Depression is a common disorder among children (less than 18 years). Approximately 5% of children at any one time may suffer from serious depression. The prevalence of depression increases with age, especially after the onset of puberty. There is no gender-related difference in the prevalence of depression among pre-adolescent children. However, onset of puberty is associated with a marked increase in the rate of depression among females, with a female to male ratio of 2:1.
John Bennett ¸University of Michigan
While some researchers have suggested that hormonal changes may be the cause of the sudden rise in depression among young women, others have found that measurable hormonal changes have no direct correlation with depression in adolescents. Gender differences in attitudes toward secondary sex characteristics, do correlate with depression, though it’s hard to know if the differences in attitudes are a cause of depression or an effect (or both) IQ correlates with depression in girls. (Smart girls are more likely to become depressed.) In boys the correlation is inverse (stupid boys get depressed more often)

Why is puberty such a depressing time for young women? Could it be the increasing emphasis on appearance?

Girls usually begin puberty approximately two years before boys. Therefore, they experience the dramatic bodily changes that secondary sex characteristics bring, such as breast development and weight gain, while boys’ bodies stay the same for a couple more years. Girls tend to dislike the physical changes in their bodies, especially the weight gain that makes their bodies curvier. However, boys tend to like their physical changes once puberty hits (Nolen-Hoeksema, 1990).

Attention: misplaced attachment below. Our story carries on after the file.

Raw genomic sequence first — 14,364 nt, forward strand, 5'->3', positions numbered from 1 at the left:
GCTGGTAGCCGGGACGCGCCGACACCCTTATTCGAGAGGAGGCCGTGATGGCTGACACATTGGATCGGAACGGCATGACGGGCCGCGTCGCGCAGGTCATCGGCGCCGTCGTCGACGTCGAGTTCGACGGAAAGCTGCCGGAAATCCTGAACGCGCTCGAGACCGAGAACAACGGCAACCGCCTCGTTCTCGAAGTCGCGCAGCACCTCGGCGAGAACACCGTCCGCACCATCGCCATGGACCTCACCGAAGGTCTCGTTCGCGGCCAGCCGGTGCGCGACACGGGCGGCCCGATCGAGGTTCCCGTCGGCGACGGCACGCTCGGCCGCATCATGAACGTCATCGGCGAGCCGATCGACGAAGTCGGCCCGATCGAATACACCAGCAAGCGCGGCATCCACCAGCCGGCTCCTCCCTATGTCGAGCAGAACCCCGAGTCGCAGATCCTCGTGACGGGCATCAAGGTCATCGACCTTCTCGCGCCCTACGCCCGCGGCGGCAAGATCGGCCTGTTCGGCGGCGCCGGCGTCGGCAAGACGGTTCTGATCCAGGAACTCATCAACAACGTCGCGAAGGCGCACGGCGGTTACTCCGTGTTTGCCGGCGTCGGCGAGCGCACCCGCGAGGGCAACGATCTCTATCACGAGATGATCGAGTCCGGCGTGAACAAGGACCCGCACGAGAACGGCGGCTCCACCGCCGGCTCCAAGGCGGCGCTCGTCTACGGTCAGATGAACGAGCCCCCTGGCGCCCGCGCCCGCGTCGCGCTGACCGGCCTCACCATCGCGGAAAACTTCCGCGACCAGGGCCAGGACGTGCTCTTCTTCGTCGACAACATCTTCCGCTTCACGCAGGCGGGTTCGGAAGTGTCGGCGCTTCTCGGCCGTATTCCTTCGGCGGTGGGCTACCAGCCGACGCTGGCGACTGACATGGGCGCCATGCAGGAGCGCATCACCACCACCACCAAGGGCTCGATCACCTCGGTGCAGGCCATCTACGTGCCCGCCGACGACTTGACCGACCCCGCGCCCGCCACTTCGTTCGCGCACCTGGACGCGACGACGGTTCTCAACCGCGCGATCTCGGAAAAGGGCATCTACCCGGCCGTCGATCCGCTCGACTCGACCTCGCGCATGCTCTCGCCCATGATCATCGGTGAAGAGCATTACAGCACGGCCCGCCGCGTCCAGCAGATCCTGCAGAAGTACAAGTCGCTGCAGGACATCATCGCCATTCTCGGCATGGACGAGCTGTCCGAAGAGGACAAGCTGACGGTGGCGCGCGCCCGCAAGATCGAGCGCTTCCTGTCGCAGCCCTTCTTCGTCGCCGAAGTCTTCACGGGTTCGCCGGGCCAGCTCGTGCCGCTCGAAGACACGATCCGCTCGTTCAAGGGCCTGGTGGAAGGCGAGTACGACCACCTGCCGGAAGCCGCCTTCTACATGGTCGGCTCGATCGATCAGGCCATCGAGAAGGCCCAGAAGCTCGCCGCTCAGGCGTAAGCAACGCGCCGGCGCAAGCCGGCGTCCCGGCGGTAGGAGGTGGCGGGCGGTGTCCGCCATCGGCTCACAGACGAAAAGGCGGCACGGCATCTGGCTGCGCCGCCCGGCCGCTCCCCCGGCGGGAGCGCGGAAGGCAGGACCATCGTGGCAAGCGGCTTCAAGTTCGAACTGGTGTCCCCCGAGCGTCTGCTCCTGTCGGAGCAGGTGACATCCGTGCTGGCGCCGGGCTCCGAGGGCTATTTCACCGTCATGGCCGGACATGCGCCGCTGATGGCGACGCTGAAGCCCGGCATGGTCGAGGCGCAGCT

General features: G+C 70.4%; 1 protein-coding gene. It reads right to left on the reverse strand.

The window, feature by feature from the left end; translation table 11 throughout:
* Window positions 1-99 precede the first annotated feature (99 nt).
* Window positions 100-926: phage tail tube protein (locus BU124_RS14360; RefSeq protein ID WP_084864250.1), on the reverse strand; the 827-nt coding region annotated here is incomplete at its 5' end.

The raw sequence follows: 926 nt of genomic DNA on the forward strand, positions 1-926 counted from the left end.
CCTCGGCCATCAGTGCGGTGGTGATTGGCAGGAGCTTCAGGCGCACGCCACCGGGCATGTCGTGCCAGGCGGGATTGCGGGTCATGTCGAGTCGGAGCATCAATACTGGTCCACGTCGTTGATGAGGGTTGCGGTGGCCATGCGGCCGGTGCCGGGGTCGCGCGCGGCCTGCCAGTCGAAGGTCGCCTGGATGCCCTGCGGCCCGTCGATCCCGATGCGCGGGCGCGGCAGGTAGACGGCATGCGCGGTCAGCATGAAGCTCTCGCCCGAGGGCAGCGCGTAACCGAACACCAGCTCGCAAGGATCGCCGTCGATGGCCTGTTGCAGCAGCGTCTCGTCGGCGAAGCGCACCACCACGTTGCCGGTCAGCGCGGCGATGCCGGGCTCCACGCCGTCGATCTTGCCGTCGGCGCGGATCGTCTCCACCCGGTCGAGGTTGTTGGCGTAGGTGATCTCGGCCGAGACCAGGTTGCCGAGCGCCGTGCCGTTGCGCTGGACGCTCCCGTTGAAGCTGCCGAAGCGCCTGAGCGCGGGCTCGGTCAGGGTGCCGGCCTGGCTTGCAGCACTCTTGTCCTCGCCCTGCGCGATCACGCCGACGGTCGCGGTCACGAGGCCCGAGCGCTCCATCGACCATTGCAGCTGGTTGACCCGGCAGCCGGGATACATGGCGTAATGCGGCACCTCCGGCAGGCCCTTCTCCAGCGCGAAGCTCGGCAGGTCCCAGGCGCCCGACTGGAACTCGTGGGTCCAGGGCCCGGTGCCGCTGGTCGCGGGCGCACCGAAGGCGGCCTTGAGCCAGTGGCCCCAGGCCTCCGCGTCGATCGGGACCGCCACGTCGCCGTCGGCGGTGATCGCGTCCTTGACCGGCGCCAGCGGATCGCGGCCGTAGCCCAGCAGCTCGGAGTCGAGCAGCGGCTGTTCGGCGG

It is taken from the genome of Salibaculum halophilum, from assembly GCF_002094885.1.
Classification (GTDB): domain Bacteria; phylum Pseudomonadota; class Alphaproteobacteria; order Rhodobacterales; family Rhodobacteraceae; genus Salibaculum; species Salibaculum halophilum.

The pressure to cease being a tomboy? So, what is it?: the transformation from a fairy princess in to a potential liability, an object whose chastity must be guarded? Could it be the fact that until puberty girls are pretty much as strong and as fast as boys and just as fierce at winning at tag or dodgeball?

There is no accepted reason for the higher rates of depression among women, or the puberty correlation—

Another study showed that a mother's depression may cause her daughter to hit puberty earlier (Journal of the Society for Research in Child Development: Bruce J. Ellis, PhD, of the University of Canterbury in Christchurch, New Zealand and Judy Garber, PhD, of Vanderbilt University in Nashville) Is the daughter rushing to join her mother in the sadness of womanhood?

That said, there's another aspect to all this: puberty is downright scary. Never mind "weight gain", or "curves": when I was growing up in the early 70's, most women of note were tall, thin, and had perfectly straight blonde or dark hair, unlike today, when you actually can have a few quirks. Since I'd always been round, it wasn't that -- a few pounds one way or the other didn't affect me. Nor was it losing tomboy initiative, fairy princess self-esteem or being told to think about boys, not math and painting. No. It's something like this.